Ben Goldacre, The Guardian, Saturday 24 September 2011
Last week the Daily Mail and the Today programme took some bait from Aric Sigman, an author of popular sciencey books about the merits of traditional values. “Sending babies and toddlers to daycare could do untold damage to the development of their brains and their future health,” explained the Mail.
These news stories were based on a scientific paper by Sigman in The Biologist. It misrepresents individual studies, as Professor Dorothy Bishop demonstrated almost immediately, and it cherry-picks the scientific literature, selectively referencing only the studies that support Sigman’s view. Normally this charge of cherry-picking would take a column of effort to prove, but this time Sigman himself admits it, frankly, in a PDF posted on his own website. Read the rest of this entry »
Ben Goldacre, The Guardian, Saturday 13 August 2011
While the authorities are distracted by mass disorder, we can do some statistics. You’ll have seen plenty of news stories telling you that one part of the brain is bigger, or smaller, in people with a particular mental health problem, or even a specific job. These are generally based on real, published scientific research. But how reliable are the studies?
One way of critiquing a piece of research is to read the academic paper itself, in detail, looking for flaws. But that might not be enough, if some sources of bias might exist outside the paper, in the wider system of science.
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Ben Goldacre, The Guardian, Saturday 21 May 2011
Here’s no surprise: beliefs which we imagine to be rational are bound up in all kinds of other stuff. Political stances, for example, correlate with various personality features. One major review in 2003 looked at 38 different studies, containing data on 20,000 participants, and found that overall, political conservatism was associated with things like death anxiety, fear of threat and loss, intolerance of uncertainty, a lack of openness to experience, and a need for order, structure, and closure. Read the rest of this entry »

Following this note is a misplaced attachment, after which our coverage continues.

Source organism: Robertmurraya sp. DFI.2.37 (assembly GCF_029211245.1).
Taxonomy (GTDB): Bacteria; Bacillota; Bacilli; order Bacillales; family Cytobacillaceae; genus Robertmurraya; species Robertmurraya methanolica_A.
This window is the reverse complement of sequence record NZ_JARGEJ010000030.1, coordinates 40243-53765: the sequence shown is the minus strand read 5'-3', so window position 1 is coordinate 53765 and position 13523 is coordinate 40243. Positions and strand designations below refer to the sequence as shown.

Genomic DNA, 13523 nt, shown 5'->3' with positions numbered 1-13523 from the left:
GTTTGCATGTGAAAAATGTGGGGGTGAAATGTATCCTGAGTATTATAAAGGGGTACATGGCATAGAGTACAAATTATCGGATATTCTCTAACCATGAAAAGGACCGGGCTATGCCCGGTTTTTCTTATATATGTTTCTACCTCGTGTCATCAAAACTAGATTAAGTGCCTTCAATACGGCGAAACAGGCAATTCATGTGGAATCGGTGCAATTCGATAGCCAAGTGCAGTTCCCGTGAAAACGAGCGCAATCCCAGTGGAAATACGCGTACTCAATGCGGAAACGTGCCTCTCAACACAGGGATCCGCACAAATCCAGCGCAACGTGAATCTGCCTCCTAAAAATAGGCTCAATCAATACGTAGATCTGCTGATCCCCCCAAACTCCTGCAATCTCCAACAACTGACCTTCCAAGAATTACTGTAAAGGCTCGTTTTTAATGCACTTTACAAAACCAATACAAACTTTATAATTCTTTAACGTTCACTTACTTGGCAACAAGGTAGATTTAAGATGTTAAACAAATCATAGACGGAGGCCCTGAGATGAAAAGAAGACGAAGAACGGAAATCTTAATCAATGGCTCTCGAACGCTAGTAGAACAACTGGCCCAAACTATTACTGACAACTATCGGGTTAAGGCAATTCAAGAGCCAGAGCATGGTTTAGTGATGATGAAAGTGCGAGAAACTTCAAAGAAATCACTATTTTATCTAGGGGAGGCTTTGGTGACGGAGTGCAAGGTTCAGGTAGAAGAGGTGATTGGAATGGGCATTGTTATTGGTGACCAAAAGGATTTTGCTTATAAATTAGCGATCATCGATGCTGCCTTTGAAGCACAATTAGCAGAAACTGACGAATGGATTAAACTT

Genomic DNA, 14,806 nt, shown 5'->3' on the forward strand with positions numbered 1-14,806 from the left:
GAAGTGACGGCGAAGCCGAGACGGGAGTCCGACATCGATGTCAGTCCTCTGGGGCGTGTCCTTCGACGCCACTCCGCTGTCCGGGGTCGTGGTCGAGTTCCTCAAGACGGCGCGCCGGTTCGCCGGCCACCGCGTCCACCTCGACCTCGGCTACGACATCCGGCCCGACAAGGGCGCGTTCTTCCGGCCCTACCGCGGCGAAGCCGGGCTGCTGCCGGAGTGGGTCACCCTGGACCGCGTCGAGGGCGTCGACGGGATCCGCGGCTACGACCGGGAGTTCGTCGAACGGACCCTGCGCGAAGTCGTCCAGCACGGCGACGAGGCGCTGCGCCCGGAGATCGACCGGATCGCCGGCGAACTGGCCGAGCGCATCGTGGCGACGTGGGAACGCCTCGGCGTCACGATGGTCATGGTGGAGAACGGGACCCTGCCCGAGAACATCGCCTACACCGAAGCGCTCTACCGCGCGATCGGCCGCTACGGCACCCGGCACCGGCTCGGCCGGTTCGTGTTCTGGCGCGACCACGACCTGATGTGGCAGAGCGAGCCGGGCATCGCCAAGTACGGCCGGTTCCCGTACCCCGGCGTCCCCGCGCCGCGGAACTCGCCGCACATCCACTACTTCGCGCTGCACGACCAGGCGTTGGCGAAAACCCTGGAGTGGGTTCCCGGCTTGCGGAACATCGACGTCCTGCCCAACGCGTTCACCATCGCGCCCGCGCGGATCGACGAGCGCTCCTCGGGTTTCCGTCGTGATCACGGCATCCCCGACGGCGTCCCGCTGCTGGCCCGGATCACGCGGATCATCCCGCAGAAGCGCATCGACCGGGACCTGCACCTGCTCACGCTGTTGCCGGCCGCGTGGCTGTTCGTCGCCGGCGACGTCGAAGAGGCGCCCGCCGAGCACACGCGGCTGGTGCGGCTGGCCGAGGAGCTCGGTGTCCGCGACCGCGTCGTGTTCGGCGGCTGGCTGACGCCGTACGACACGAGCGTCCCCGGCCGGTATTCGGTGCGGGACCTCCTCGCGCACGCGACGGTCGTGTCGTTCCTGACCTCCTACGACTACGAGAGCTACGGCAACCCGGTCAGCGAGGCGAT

Saturday 8 May 2009
In Australia a fascinating court case has been playing out around some people who had heart attacks after taking the Merck drug Vioxx. This medication turned out to increase the risk of heart attacks in people taking it, although that finding was arguably buried in their research, and Merck have paid out more than £2bn to 44,000 people in America, although they deny any fault. British users of the drug have had their application for legal aid rejected, incidentally: health minister Ivan Lewis promised to help them, but FOI documents obtained by The Guardian last week showed that within hours, Merck launched an expensive lobbying effort that convinced him to back off.
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Saturday October 25 2008
Welcome to nerds’ corner, and yet another small print criticism of a trivial act of borderline dubiousness which will ultimately lead to distorted evidence, irrational decisions, and bad outcomes in what I like to call “the real world”.
So the ClinPsyc blog (clinpsyc.blogspot.com ) has spotted that the drug company Lilly have published identical data on duloxetine – a new-ish antidepressant drug – twice over, in two entirely separate scientific papers. Read the rest of this entry »